1. Rise time, Tr. The time required for the waveform to go from 0.1 of the final value to 0.9 of the final value.
2. Peak time, TP. The time required to reach the first, or maximum, peak.
3. Percent overshoot, %OS. The amount that the waveform overshoots the steady-state, or final value at the peak time, expressed as a percentage of the steady-state value.
4. Settling time, Ts. The time required for the transient’s damped oscillations to reach and stay within 2% of the steady-state value.

All definitions are also valid for systems of order higher than 2, although analytical expressions for these parameters cannot be found unless the response of the higher-order system can be approximated as a second-order system.

Rise time, peak time, and settling time yield information about the speed of the transient response. This information can help a designer determine if the speed and the nature of the response do or do not degrade the performance of the system.

For example, the speed of an entire computer system depends on the time it takes for a hard drive head to reach steady state and read data; passenger comfort depends in part on the suspension system of a car and the number of oscillations it goes through after hitting a bump.

Evaluation of Tp

Tp is found by differentiating c(t) in Eq. (4.28) and finding the first zero crossing after t = 0.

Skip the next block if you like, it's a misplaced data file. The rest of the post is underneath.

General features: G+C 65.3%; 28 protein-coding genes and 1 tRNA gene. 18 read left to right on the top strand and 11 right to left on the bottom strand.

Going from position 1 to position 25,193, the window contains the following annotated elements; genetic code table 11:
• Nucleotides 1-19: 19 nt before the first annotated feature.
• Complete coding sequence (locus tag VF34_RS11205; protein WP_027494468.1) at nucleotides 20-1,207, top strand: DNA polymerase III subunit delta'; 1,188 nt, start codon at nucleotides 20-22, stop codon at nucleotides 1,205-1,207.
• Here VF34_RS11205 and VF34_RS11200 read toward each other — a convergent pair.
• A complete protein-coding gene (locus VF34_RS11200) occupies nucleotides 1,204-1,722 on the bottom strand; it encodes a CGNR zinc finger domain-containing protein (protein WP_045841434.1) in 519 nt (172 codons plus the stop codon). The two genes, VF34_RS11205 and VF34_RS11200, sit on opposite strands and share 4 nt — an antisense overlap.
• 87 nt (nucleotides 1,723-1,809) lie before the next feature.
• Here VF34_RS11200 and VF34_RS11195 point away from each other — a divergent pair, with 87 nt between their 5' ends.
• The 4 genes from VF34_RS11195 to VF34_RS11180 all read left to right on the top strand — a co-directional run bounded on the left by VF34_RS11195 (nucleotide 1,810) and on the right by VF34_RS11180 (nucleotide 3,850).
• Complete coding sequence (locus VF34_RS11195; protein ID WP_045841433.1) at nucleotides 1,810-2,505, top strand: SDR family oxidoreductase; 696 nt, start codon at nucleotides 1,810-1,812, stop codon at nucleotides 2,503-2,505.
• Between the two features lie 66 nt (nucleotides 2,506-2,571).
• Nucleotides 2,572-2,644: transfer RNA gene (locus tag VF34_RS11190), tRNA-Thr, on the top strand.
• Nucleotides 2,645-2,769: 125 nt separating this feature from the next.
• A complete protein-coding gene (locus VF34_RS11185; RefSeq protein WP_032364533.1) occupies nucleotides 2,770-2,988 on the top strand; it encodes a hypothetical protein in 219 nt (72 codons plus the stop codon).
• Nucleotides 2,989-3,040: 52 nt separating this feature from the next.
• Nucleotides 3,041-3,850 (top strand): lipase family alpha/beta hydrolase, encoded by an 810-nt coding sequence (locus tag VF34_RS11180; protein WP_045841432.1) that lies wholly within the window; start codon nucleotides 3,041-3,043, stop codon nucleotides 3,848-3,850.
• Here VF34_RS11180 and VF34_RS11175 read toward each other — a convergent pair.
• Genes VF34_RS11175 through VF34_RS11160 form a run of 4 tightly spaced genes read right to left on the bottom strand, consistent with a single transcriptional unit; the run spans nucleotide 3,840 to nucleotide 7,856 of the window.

Evaluation of %OS.

From Figure 4.14 the percent overshoot, %OS, is given by:

Evaluation of Ts

In order to find the settling time, we must find the time for which c(t) in Eq. (4.28) reaches and stays within ₎±2% of the steady-state value, C final.

Evaluation of Tr

A precise analytical relationship between rise time and damping ratio cannot be found. However, using a computer and Eq. (4.28), the rise time can be found. Let us look at an example.

We now have expressions that relate peak time, percent overshoot, and settling time to the natural frequency and the damping ratio. Now let us relate these quantities to the location of the poles that generate these characteristics. The pole plot for a general, underdamped second-order system is reproduced in Figure 4.17.

Now, comparing Eqs. (4.34) and (4.42) with the pole location, we evaluate peak time and settling time in terms of the pole location. Thus:

where is the imaginary part of the pole and is called the damped frequency of oscillation, and is the magnitude of the real part of the pole and is the exponential damping frequency part.

At this point, we can understand the significance of Figure 4.18 by examining the actual step response of comparative systems. Depicted in Figure 4.19(a) are the step responses as the poles are moved in a vertical direction, keeping the real part the same. As the poles move in a vertical direction, the frequency increases, but the envelope remains the same since the real part of the pole is not changing.

Let us move the poles to the right or left. Since the imaginary part is now constant, movement of the poles yields the responses of Figure 4.19(b). Here the frequency is constant over the range of variation of the real part. As the poles move to the left, the response damps out more rapidly.